Stress- What is it Doing to Us?
Stress can come at us from every angle. It wears on us physically and emotionally and can affect nearly every part of our lives. We know it’s bad for us, but eliminating it, or even reducing it can be difficult. Stress is our bodies natural way of coping with tough situations. It’s bound to happen, but we can take steps to reduce constant stress and manage how we react to stressful situations.If you have recently had an injury, it’s likely you could be suffering from stress. Even if your injury is not recent, reducing stress is critical in helping your body heal. Stress affects us both immediately and in the time to come following stressful seasons or events. The immediate implications of stress are felt in our bodies; our blood pressure rises, breathing becomes more rapid and our muscles become tense. Irritability and anxiety set in and your mind starts racing. It’s our bodies sympathetic nervous system preparing us for “fight or flight”.
Experiencing this chronically over time is proven to reap serious, long-term ramifications for us. Shortened life expectancy, impaired physically functioning, anxiety, depression, insomnia and many other chronic illnesses. To read more about the effects of stress on your body check out this article. Here are three things you can do today to help reduce your personal stress.
1. Practice Mindfulness
What is mindfulness? “Mindfulness is the basic human ability to be fully present, aware of where we are and what we’re doing, and not overly reactive or overwhelmed by what’s going on around us” (https://www.mindful.org/what-is-mindfulness/). Holistic mindfulness, mindfulness with our bodies, our boundaries, and our surroundings, can do wonders for stress. It’s more than simply being aware. It’s being totally and completely in-tune with our mind, body, and what’s going on around us. If you are suffering from an injury, mindfulness can help you stay in-tune with what your body is telling you and how you are healing. Our bodies are an amazing communication tool. Our bodies tell us when to eat, when to sleep, when we are thirsty, when we need social interaction, and so much more. Mindfulness over time, can change how we react to stressful situations and help us to develop coping skills that keep us healthy.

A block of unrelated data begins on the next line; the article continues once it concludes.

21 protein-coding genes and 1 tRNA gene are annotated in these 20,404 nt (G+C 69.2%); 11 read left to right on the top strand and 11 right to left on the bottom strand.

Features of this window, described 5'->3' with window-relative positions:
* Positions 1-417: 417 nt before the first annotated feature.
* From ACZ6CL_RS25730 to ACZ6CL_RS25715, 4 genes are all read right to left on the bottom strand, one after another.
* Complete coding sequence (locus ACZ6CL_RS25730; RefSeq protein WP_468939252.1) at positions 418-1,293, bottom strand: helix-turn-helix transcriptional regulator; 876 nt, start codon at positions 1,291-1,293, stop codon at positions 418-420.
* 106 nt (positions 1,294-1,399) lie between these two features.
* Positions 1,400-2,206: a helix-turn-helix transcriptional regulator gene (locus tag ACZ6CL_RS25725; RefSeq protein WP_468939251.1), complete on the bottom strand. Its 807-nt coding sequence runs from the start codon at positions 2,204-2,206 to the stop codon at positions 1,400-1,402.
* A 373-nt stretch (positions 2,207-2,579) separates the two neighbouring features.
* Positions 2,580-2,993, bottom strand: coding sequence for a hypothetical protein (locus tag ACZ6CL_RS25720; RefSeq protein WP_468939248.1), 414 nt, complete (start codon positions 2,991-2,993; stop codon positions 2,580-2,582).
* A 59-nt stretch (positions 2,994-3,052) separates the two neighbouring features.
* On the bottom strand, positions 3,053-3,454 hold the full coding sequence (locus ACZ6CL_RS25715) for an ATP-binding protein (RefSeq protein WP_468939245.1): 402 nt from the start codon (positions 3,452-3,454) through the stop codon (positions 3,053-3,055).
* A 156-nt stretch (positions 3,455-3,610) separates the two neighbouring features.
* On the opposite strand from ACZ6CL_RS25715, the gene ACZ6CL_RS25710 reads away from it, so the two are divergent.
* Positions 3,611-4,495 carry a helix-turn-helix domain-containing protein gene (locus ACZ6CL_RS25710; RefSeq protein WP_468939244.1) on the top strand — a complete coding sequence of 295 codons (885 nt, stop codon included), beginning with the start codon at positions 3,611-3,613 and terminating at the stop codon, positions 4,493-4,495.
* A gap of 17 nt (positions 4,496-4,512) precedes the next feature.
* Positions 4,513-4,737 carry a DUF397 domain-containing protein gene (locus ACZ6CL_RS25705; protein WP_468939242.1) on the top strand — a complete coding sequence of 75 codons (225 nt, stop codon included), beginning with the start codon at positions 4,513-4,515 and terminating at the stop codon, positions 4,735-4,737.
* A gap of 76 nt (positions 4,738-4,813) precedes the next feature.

Some ‘mindful’ questions to ask yourself:
- What do I need right now?
- Am I breathing deeply?
- What am I physically experiencing?
- What am I emotionally experiencing?
- Am I fully present where I am right now?
2. Get Moving
Exercise helps with stress. It’s mentally, emotionally, and physically beneficial. Yet it is one of the hardest ones to do, especially for those suffering from pain. When we are under continued stress, our muscles never get the opportunity to relax. Constant tight muscles cause physical pain in our bodies and make any existing physical pain and injuries worse. Ever get a headache or painfully tight neck and back after a stressful day? That is the effect of stressed-out tight muscles unable to relax after prolonged stress.
When you get moving, it can feel like that one thing we just don’t have time for, but actually doing it can be the antidote to the symptoms of stress. In general, it distracts our minds, calms our bodies, and gives us energy. Here are some activities to try:
- Take a walk: clear your mind and take a mental break. If your schedule is tight, try using part of your lunch break or taking a walk right before or after work. Listening to music or a podcast while walking can also be a great distraction from a racing mind.
- Yoga: stretching, moving, bending, and breathing deep. All great ways to relieve a stressed mind and body. Focus on clearing your mind and being aware of the amazing capabilities of your body. If you are experiencing pain, listen to your body and try a different stretch.
- Swimming: swimming is a full-body work-out that is excellent on your joints and easy on injuries. It is also excellent for clearing your mind and giving you energy. Swimming is particularly appealing in warmer months, but you can swim year-round at many indoor facilities and health clubs.
Want more ideas for exercises that are good for pain management? Read this blog.
3. Ask for Help
When in doubt, this is one of the best things you can do to practically reduce stress. If too much is on your plate, delegate some of your responsibilities or ask others to help you share the load. Process your stress with trusted friends and family members who can provide support, encouragement, and assistance in your time of need. Speak up and tell others what you need. This can be difficult because it means being vulnerable. It can make us feel weak and powerless, yet admitting when we need help can exude true strength and self-awareness. It might mean communicating to your family that you need 30 minutes of uninterrupted time by yourself daily. It might mean telling your boss you need a day off to rest. After practicing mindfulness to decide what you truly need, speak up and tell others or ask for help. For especially stressful seasons, it can also be helpful to talk to a professional who can help you process what you are experiencing. Having someone listen to us and help us problem-solve our stress can do a great deal to lower our stress.
How Can Kentucky Pain Associates Help?
We understand stressful situations can bring about pain, and pain can bring about stress. Reducing the pain you are experiencing can do a great deal to help with your stress and relax your body. We are here to help you manage your pain, especially after a recent accident. See the treatments we offer and contact us today!